• If serious adverse events emerge for a particular vaccine then regulators will take action, working collaboratively and on a global basis and liaise with public health authorities. The type of actions that can be taken depend on the nature of the adverse event, and could range from warnings to closely monitoring adverse events in certain groups of patients, to contraindicating the use of the vaccine in particular patients (e.g. those with certain co-morbidities) through to temporary suspension of the use of the vaccine until more is known.

Q: What are “faster access pathways”? How are regulators speeding up the time it takes to authorise a COVID-19 vaccine?

  • A: Many regulators globally have implemented faster access pathways for COVID-19 vaccines.
  • Some countries have Emergency Use Authorisation pathways which assess the limited available data at the time of authorisation.  Exercising these provisions is a matter for those countries, taking into account the risks versus benefits in the context of the prevailing domestic pandemic situation. 
  • Other countries have implemented accelerated/priority, conditional or provisional approval schemes. Under normal circumstances, regulatory assessment begins once all information to support registration is available. For COVID-19 vaccines, many regulators have agreed to accept data on a rolling basis to enable early evaluation of data as it becomes available. Regulators will only be in a position to make a provisional registration decision for a vaccine once all required data has been provided and assessed and the safety, quality and effectiveness of the vaccine has been satisfactorily established for its intended use. If a decision is made to grant provisional or conditional registration, it will be based on the requirement for the sponsor to submit more comprehensive, longer term clinical data, stability data and other information with agreed timelines.
  • The implementation of various accelerated regulatory pathways in combination with international collaboration between regulators and proactive work with sponsors is expected to significantly expedite the evaluation of COVID-19 vaccines without compromising on strict standards of safety, quality and efficacy.

Q: Did our country approve this COVID-19 vaccine, or are we relying on another country’s approval?

  • While there is unprecedented collaboration between regulators in different countries on COVID-19 vaccines, including discussion and sharing of product assessments, most countries are carrying out independent regulatory evaluations on the submitted data for each vaccine. However, regulators are communicating closely on safety, efficacy and quality data and discussing technical issues as they may arise. This approach provides the best of both worlds, independent decision making coupled with the expertise of scientists working globally together.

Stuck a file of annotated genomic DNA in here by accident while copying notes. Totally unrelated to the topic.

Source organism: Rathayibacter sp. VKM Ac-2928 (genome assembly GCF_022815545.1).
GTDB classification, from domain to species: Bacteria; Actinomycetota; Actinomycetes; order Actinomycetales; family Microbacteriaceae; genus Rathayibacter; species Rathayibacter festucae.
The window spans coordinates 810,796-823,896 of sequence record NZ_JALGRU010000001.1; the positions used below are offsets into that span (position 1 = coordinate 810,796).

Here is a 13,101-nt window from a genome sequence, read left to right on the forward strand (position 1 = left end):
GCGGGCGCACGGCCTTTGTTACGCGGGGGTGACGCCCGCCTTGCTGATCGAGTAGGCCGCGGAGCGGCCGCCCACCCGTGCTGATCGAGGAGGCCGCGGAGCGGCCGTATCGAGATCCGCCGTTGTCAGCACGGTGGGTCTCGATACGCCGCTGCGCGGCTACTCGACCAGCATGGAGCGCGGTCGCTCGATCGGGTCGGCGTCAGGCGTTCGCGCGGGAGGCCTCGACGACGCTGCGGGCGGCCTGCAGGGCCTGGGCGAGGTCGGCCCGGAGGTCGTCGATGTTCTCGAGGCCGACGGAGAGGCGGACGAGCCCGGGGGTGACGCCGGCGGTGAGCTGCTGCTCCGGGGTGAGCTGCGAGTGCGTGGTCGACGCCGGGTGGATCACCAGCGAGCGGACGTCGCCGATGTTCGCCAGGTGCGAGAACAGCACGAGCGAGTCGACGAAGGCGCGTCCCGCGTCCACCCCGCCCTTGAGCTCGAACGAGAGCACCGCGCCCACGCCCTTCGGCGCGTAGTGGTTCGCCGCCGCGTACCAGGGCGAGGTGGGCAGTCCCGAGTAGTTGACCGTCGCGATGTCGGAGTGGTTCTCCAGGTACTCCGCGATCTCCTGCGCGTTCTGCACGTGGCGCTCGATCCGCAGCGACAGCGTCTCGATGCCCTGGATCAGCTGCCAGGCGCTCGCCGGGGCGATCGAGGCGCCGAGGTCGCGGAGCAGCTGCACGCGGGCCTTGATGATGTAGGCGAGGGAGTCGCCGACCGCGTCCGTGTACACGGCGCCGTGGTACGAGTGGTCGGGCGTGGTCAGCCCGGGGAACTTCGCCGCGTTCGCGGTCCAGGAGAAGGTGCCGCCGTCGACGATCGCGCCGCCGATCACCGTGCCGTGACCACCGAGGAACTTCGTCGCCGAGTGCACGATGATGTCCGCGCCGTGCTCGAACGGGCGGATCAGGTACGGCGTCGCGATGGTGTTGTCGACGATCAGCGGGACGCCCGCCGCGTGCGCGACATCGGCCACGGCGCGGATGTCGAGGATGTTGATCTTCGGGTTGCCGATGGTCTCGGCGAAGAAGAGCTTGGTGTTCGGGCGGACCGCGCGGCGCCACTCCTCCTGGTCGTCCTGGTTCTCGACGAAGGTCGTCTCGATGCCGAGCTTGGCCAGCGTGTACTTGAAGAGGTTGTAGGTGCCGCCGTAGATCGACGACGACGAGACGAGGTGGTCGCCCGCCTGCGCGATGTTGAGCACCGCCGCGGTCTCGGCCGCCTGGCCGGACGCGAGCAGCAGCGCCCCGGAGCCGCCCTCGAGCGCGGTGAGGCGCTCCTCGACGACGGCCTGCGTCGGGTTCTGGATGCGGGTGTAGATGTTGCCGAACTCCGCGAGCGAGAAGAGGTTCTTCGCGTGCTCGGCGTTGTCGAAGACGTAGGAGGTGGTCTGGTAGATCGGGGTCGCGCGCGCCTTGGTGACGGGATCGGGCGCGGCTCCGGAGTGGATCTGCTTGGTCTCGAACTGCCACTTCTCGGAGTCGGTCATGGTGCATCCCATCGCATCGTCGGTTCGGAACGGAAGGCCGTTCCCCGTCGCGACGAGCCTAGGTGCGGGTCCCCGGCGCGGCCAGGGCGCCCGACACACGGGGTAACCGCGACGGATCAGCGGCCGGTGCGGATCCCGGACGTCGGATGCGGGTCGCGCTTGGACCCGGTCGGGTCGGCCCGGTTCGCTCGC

ICMRA brings together the heads of 30 medicines regulatory authorities* from every region in the world, with the WHO as an observer.  Medicines regulators recognise their important role in facilitating the provision of access to safe and effective high-quality medicinal products that are essential to human health and well-being.  This includes ensuring that the benefits of vaccines outweigh their risks.

*ICMRA is an international executive-level coalition of key regulators from every region in the world. It provides a global strategic focus for medicines regulators and gives strategic leadership on shared regulatory issues and challenges. Priorities include coordinated response to crisis situations. Members of the ICMRA include: Therapeutic Goods Administration (TGA), Australia; National Health Surveillance (ANVISA), Brazil; Health Products and Food Branch, Health Canada (HPFB-HC), Canada; China National Medical Products Administration (NMPA), China; European Medicines Agency (EMA) and European Commission - Directorate General for Health and Food Safety (DG - SANTE), European Union; French National Agency for Medicines and Health Products Safety (ANSM), France; Paul-Ehrlich-Institute (PEI), Germany; Health Product Regulatory Authority (HPRA), Ireland; Italian Medicines Agency (AIFA), Italy; Ministry of Health, Labour and Welfare (MHLW) and Pharmaceuticals and Medical Devices Agency (PMDA), Japan; Ministry of Food and Drug Safety (MFDS), Korea; Federal Commission for the Protection against Sanitary Risks (COFEPRIS), Mexico; Medicines Evaluation Board (MEB), Netherlands; Medsafe, Clinical Leadership, Protection & Regulation, Ministry of Health, New Zealand; National Agency for Food Drug Administration and Control (NAFDAC), Nigeria; Health Sciences Authority (HSA), Saudi Arabia Food and Drug Administration (SFDA); Singapore; Medicines Control Council (MCC), South Africa; Medical Products Agency, Sweden; Swissmedic, Switzerland; Medicines and Healthcare Products Regulatory Agency (MHRA), United Kingdom; Food and Drug Administration (FDA), United States and the World Health Organization as an observer. Associate members include Austrian Medicines and Medical Devices Agency (AGES), Danish Medicines Agency, Israel Office of MedicalTechnology, Health Information and Research (MTHIR), Poland Office of Registration of Medicinal Products and Biocidal Products (URPLWMiPB), Russia Roszdravnadzor and Spain Agencia Española de Medicametos y Productos Sanitarios (AEMPS).